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NZ pupil finds antibiotic-resistant bugs in poultry

A Christchurch (New Zealand) teenager's school science project, which apparently backs up international studies, has gathered a fair amount of attention.

Jane Millar found multiple antibiotic-resistant bugs in fresh store-bought chicken while conducting research for an International Baccalaureate Diploma.
She found that the chicken contained bacteria that had developed resistance to gentamicin and tonramycin, which are antibiotics not used in the poultry industry in the region, but important for treating infections in humans.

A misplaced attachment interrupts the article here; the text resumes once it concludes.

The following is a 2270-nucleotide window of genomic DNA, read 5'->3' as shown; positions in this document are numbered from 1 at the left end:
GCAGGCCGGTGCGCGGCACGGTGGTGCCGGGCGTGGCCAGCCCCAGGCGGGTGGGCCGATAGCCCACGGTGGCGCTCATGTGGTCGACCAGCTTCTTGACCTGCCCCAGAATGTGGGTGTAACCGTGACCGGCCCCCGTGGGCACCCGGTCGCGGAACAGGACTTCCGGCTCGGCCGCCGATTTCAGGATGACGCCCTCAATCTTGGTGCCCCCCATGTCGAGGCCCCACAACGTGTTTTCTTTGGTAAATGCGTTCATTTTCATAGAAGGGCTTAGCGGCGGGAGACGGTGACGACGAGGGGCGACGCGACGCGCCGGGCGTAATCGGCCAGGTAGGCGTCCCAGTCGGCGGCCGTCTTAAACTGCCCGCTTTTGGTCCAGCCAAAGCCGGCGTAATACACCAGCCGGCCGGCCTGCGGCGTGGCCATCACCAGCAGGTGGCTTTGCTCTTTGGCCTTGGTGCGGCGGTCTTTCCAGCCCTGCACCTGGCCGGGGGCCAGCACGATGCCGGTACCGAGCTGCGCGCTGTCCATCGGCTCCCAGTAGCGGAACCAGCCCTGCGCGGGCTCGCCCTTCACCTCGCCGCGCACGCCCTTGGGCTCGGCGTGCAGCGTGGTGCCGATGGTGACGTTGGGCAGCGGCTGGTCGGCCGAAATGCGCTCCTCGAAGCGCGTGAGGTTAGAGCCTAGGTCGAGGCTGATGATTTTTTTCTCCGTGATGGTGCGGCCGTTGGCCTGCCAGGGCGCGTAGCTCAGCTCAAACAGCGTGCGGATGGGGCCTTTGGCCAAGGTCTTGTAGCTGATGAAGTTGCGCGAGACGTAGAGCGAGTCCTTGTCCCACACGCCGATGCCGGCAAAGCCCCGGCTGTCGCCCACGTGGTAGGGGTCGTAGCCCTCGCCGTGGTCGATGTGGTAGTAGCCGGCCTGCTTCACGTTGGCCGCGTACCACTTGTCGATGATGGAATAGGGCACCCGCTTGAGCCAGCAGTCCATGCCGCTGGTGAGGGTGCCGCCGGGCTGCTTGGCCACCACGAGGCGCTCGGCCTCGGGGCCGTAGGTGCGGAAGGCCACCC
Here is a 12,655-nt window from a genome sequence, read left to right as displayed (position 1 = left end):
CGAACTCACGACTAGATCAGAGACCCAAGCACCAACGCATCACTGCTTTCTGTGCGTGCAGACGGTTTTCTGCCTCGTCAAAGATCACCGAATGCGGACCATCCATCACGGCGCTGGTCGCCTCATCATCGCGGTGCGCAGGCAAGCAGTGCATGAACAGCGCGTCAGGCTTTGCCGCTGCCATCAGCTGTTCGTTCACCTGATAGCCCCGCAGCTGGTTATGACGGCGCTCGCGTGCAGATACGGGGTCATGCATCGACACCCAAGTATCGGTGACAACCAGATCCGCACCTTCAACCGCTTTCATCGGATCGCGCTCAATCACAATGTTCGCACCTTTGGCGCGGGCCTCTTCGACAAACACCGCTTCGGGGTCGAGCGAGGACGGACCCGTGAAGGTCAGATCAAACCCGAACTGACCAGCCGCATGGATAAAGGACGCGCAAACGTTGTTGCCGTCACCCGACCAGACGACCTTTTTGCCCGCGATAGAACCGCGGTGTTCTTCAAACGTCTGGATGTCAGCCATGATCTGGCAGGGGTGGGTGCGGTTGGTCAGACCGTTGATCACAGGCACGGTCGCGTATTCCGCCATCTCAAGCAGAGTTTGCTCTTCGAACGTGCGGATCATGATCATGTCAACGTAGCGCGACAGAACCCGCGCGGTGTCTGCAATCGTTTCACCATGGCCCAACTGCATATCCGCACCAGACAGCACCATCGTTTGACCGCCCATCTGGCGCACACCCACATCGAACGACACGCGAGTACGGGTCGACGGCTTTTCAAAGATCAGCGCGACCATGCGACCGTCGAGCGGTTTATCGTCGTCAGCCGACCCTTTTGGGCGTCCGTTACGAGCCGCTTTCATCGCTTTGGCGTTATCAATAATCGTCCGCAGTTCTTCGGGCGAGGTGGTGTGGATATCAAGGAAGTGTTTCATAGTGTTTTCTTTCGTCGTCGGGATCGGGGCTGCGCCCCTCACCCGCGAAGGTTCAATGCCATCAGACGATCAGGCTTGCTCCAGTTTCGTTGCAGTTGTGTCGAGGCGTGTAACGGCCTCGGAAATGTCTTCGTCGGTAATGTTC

A similar study was undertaken in the US where gentamicin is used. A total of 44% of retail chicken products contained a high-level of gentamicin-resistant bugs. Furthermore, high levels were also found in human stool samples.
Worldwide studies have found that 90% of poultry offered on supermarket shelves carries other antibiotic-resistant bacteria such as campylobacter and salmonella. According to the student, resistant bacteria could live in the human intestinal tract and easily transfer their resistances to other bugs, resulting in superbugs.

Editor WorldPoultry

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